Minimal risk means that the probability and magnitude of harm or discomfort anticipated in the research are not greater than those ordinarily encountered in daily life. Most of our research projects involve no risk, but in some studies, breach of confidentiality can pose minimal risk to participants. Be sure to evaluate risk factors carefully and to be clear about what you will do to protect subjects from even minimal risk. If your project involves more than minimal risk, then you need to be explicit about how you will safeguard participants and how the benefits to them balance such risks.

Benefits might not accrue to the participants of the project itself; rather, benefits from the study might apply to a larger group of people at a later time. In many projects in English studies, the benefits show up for students in other classes as teaching methods get refined over time. In other projects, data collected in one site is transferred to help writers in another site. Be realistic about immediate benefits to your subjects (“you might learn more about your own writing process”) as well as larger benefits to other groups.

Confidentiality: Because we characterize writers and their writing in much of our research, maintaining confidentiality is among the most important safeguards for human subjects. Although few researchers will indulge in pointedly hurtful characterizations, writers might well be uncomfortable with almost any label applied to their writing. Consider, for instance, how we might refer to freshman composition students: “introductory” is less loaded than “beginning” which in turn is more positive than “naïve.” None of these terms is negative when applied to writing, yet subjects in research might feel stigmatized if their participation in research characterized this way were to be revealed. Safeguarding confidentiality, particularly if you collect private information that can identify a particular subject, is a key element in obtaining consent, so any possible breaches of confidentiality must be disclosed on a consent form.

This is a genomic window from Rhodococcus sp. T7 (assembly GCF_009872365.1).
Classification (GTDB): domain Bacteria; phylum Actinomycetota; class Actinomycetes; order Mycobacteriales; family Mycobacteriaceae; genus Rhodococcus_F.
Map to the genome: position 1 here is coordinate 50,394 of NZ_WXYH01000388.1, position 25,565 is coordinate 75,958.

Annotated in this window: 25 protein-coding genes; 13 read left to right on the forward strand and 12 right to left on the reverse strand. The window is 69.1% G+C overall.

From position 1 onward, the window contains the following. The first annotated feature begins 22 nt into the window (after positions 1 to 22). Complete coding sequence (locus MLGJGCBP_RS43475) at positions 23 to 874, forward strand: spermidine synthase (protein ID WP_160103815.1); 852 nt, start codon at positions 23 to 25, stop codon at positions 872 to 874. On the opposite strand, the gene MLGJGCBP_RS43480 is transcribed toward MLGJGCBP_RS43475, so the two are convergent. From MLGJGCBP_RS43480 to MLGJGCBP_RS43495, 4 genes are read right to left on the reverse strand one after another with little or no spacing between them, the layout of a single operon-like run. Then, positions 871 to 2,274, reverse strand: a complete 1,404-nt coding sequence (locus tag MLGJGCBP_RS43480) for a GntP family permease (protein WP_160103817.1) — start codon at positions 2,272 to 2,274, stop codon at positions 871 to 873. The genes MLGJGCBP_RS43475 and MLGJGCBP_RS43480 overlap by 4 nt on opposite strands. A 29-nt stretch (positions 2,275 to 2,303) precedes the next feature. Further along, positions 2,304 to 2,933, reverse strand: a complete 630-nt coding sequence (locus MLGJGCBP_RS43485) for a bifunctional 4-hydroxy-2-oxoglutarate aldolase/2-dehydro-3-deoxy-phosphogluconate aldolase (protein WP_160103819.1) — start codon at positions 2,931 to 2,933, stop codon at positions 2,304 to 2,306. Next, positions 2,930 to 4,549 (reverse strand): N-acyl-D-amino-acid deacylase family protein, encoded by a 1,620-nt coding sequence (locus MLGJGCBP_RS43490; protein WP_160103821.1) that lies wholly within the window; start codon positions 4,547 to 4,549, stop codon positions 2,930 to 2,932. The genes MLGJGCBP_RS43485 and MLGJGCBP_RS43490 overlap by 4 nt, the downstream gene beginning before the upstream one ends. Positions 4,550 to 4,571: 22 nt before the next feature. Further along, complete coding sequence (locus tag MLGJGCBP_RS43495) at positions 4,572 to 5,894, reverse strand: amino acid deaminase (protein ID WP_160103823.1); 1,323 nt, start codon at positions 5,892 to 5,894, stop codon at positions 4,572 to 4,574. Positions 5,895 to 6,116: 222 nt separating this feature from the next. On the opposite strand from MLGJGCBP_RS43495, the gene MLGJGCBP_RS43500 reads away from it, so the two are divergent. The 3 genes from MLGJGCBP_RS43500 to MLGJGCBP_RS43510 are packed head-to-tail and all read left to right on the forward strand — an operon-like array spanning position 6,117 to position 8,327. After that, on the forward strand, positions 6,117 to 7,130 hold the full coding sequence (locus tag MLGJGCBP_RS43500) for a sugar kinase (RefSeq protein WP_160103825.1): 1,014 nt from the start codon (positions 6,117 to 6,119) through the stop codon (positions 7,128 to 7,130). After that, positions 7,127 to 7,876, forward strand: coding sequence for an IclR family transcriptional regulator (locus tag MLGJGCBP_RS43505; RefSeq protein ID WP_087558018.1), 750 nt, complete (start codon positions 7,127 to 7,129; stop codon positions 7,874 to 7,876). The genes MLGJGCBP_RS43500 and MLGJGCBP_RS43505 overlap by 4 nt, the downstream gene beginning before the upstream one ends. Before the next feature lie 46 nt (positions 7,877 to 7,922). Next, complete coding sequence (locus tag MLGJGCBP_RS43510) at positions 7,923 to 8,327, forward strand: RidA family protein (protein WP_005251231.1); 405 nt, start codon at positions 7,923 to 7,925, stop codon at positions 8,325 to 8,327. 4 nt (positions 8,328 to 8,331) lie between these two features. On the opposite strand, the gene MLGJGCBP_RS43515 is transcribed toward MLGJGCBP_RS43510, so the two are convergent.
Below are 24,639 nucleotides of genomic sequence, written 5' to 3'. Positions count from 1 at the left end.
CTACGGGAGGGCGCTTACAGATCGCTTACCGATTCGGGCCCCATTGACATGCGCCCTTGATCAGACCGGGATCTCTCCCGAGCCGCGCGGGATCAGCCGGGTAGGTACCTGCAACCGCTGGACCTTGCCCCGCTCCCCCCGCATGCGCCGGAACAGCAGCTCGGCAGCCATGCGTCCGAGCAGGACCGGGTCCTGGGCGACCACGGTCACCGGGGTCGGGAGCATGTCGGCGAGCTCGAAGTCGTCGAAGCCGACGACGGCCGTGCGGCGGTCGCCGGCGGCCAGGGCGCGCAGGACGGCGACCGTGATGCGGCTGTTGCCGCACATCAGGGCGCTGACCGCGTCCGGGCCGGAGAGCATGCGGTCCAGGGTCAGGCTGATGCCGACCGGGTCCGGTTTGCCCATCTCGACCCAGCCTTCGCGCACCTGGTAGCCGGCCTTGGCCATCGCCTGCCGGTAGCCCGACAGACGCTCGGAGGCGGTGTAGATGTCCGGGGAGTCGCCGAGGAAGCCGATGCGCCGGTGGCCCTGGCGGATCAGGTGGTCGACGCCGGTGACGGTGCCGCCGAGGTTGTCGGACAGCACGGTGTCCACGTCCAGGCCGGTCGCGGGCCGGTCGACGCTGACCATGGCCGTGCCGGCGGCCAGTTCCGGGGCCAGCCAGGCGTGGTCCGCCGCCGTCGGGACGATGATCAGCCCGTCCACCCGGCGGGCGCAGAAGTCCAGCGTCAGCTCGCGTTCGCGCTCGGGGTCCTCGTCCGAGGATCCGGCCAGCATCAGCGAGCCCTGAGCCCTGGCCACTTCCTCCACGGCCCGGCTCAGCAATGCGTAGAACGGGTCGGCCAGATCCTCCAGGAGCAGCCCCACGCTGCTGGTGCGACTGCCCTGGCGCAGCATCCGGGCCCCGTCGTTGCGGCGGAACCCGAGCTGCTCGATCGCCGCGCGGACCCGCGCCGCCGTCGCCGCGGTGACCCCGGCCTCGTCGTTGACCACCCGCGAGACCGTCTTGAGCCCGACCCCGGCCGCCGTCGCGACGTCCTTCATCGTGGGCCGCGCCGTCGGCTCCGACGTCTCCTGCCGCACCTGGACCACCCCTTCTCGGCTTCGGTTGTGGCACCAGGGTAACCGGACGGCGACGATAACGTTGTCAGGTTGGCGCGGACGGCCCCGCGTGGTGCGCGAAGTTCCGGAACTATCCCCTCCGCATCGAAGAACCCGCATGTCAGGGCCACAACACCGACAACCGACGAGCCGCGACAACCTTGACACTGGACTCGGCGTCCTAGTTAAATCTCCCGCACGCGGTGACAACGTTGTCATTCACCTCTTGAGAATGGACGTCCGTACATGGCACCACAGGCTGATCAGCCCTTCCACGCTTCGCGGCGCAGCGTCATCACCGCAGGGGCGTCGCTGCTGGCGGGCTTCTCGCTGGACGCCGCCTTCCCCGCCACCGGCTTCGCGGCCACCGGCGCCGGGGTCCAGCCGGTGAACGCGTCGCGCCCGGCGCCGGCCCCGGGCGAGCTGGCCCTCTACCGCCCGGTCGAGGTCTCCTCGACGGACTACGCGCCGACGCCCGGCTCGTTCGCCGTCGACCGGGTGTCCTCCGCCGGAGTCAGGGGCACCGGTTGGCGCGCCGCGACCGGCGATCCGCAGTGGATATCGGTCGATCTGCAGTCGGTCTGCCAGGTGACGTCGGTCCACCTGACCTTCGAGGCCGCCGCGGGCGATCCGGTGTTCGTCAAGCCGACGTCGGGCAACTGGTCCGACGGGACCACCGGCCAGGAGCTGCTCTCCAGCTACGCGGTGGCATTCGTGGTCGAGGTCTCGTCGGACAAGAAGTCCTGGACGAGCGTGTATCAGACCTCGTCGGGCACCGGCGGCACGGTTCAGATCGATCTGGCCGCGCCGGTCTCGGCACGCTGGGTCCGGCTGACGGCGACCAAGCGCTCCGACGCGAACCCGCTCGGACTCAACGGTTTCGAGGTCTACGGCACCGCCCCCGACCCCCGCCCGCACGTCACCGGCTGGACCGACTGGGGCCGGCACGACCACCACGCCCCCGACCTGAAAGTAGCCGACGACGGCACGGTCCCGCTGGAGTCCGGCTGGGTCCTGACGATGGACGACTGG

In their “tips,” the IRB notes these guidelines for an easy-to-read Informed consent document:

  1. Use the newly revised consent template on the RICRO website.
  2. Use words that are familiar to all the participants; define any uncommon words.
  3. Use the same words or phrases consistently.
  4. Make sentences short and simple.
  5. Use short paragraphs, conveying one idea per paragraph.
  6. Make the document in “you” format.
  7. Underline, bold or boxes to emphasize text rather than all caps or italics.
  8. Readability of the document should be at the 6th-8th grade reading level.
  9. Avoid using acronyms or abbreviations.
  10. If applicable, place compensation, i.e., t-shirt, gift certificate, etc., in the procedures section or a separate compensation section.
  11. If there are no known benefits to the participant from the research, state this. For example, “There are no known benefits in participating, but we hope you will...”
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Introduction